I'm sorry if you find my defence of the realities of the free market 'shrill' but I think you'll find your beef is with the rest of the world, rather than me. The economy is a product of millions of people making, buying and selling things, it's not something dreamed up by some evil cabal of cigar smoking top hatted capitalist conspirators. If you want draconian laws, huge tax increases or massive subsidies for renewable energy then say so because merely 'thinking about the economy' in new ways isn't going to change anything. Try standing in an election advocating your point of view and see how many seats you win. Actually, you don't have to, we've just had an election and last time I looked the Greens weren't forming the Government here or anywhere else in the world for that matter.

To sum up, you admit yourself that renewable energy is currently uneconomic but then lament the fact that t's not adopted in the economy so want the economic system used by virtually the entire world to change in a fundamental way which you cannot articulate. You seem to think the reason renewable energy is not widely used is that it's currently too efficient in terms of the resources it uses while the real reason is that it's currently not efficient or productive enough compared with other methods of power generation. This may change in the future as technology develops but it'll change because of supply and demand, not despite it. Any firm would love nothing better than to develop a power generation method which was cheap to set up, required no fuel and was easy to maintain with hardly any staff. They'd love that because it would make them incredibly large profits. The reason this doesn't exist is because such solutions are currently avaliable only in people's wildest imaginings.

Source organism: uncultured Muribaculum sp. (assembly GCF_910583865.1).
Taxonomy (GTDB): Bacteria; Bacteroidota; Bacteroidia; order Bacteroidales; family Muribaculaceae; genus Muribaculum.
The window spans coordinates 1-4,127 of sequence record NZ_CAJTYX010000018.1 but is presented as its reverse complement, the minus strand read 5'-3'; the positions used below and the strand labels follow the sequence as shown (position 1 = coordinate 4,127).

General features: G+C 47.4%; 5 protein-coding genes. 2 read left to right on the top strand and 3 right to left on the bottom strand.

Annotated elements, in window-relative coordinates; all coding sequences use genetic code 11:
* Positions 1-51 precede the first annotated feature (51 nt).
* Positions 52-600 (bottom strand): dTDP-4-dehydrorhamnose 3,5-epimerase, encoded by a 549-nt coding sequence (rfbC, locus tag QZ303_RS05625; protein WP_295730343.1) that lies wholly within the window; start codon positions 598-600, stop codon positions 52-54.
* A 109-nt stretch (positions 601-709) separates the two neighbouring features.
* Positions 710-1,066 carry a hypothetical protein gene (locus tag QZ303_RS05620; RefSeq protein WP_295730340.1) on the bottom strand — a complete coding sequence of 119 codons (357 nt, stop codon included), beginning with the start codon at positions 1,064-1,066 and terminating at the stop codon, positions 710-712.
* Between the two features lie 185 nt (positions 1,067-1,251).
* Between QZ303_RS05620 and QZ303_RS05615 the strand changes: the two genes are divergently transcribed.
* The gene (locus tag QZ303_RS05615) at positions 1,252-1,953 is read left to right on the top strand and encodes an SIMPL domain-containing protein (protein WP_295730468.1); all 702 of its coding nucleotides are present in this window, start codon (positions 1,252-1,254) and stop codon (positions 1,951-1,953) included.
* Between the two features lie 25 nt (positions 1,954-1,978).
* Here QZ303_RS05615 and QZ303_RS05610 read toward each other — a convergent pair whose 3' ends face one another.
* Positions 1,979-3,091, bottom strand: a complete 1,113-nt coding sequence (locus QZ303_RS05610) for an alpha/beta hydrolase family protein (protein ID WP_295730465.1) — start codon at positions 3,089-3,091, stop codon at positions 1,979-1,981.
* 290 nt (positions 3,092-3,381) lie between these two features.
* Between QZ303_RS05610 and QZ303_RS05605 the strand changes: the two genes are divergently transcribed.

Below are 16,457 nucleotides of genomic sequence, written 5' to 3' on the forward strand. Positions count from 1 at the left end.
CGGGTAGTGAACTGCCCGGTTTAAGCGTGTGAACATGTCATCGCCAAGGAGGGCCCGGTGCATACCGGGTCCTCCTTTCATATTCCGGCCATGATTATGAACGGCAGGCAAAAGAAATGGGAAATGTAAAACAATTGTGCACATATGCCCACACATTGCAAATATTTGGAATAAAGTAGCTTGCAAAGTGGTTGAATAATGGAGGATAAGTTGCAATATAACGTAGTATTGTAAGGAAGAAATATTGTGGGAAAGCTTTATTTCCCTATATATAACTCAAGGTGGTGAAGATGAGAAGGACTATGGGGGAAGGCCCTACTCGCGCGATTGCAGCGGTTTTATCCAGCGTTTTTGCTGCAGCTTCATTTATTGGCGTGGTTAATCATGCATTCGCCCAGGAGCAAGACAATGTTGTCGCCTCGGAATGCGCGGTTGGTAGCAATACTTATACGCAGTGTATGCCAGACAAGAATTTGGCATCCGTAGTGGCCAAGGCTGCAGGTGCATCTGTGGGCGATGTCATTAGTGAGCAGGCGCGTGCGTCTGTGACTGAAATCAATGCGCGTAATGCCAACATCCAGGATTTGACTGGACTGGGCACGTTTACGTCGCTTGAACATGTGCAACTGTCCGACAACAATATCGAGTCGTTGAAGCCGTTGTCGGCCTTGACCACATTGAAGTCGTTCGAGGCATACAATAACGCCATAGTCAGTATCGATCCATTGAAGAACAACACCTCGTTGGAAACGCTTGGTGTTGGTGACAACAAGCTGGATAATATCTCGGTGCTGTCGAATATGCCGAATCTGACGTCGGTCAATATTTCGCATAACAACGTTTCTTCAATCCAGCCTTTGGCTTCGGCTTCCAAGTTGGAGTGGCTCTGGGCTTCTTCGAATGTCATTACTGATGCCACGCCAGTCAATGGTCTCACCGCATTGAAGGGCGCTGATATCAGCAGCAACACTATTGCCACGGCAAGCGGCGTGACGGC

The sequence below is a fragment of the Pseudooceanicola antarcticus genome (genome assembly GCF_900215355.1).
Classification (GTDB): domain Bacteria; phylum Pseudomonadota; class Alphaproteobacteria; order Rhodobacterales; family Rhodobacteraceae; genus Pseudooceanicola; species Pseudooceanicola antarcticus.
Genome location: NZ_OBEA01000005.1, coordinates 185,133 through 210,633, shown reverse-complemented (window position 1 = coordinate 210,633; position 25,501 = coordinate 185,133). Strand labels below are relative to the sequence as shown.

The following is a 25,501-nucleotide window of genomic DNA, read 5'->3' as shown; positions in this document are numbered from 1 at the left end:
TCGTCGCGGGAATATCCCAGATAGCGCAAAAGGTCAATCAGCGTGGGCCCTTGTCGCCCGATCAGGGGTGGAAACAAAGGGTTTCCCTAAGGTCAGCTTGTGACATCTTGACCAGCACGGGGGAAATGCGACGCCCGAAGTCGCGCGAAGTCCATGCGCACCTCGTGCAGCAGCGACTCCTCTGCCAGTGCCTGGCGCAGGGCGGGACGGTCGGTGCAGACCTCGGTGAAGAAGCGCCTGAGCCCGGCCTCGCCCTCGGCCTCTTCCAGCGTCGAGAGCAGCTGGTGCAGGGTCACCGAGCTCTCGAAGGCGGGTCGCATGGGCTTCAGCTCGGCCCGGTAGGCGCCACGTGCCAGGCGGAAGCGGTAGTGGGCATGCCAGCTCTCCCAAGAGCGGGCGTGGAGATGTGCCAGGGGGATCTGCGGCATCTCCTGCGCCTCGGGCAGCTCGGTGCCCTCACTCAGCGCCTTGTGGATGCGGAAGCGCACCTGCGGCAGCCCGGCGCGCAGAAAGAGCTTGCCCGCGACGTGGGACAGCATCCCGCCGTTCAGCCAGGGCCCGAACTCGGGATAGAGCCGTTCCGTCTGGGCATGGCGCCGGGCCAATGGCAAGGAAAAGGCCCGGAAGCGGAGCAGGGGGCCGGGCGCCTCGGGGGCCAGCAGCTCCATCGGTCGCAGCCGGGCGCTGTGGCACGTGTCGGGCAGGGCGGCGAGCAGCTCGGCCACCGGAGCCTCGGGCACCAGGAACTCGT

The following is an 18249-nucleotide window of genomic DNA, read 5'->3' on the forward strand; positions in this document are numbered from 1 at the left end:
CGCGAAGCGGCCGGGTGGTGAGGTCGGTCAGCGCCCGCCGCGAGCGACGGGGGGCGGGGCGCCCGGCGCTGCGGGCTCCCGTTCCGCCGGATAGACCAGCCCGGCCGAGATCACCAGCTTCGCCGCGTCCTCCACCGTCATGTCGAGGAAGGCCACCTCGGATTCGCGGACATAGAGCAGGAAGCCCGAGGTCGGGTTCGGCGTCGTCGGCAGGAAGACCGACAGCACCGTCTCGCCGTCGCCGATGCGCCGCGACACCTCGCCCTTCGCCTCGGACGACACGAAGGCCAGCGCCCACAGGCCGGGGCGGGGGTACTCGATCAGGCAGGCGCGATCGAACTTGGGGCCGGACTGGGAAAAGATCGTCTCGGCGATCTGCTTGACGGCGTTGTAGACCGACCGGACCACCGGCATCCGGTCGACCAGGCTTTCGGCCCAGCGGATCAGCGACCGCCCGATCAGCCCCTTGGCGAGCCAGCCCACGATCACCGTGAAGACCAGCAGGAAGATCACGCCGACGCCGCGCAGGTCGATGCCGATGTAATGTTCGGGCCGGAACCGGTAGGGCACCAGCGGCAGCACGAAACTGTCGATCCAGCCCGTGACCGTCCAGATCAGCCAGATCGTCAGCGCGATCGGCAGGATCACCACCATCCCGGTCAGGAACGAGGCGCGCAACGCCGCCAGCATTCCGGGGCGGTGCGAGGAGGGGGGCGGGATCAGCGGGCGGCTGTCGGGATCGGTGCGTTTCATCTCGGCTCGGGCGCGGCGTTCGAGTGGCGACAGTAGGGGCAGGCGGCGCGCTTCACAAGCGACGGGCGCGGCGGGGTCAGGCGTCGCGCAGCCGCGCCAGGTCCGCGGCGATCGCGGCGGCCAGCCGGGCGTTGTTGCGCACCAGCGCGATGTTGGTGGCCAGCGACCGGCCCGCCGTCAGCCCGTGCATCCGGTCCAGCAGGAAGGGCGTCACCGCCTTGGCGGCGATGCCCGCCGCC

Stick to the point, Nick

 

Nick Mallory is so busy imputing my politics and defending capitalism against imagined attack that for the third time running he has missed the point. I look forward to an economist calmly setting me right on my original question: Doesn’t the money making opportunities of the long and involved supply chain of mined energy sources make them more attractive to governments than renewable energy? Is the cost per kilowatt hour really the only issue, or are there other collateral economic benefits of mined energy – like taxing the miners, and the refiners, and the multiple transportation carriers – that render it more attractive than renewable energy?

Stephen Wilson

Renewable energy

To the many proponents of Coal and Nuclear energy, you've missed the point. Unless you are prepared to mine with pick and shovel, the extraction of both will cease when Peak Oil begins to bite harder, and the oil runs out.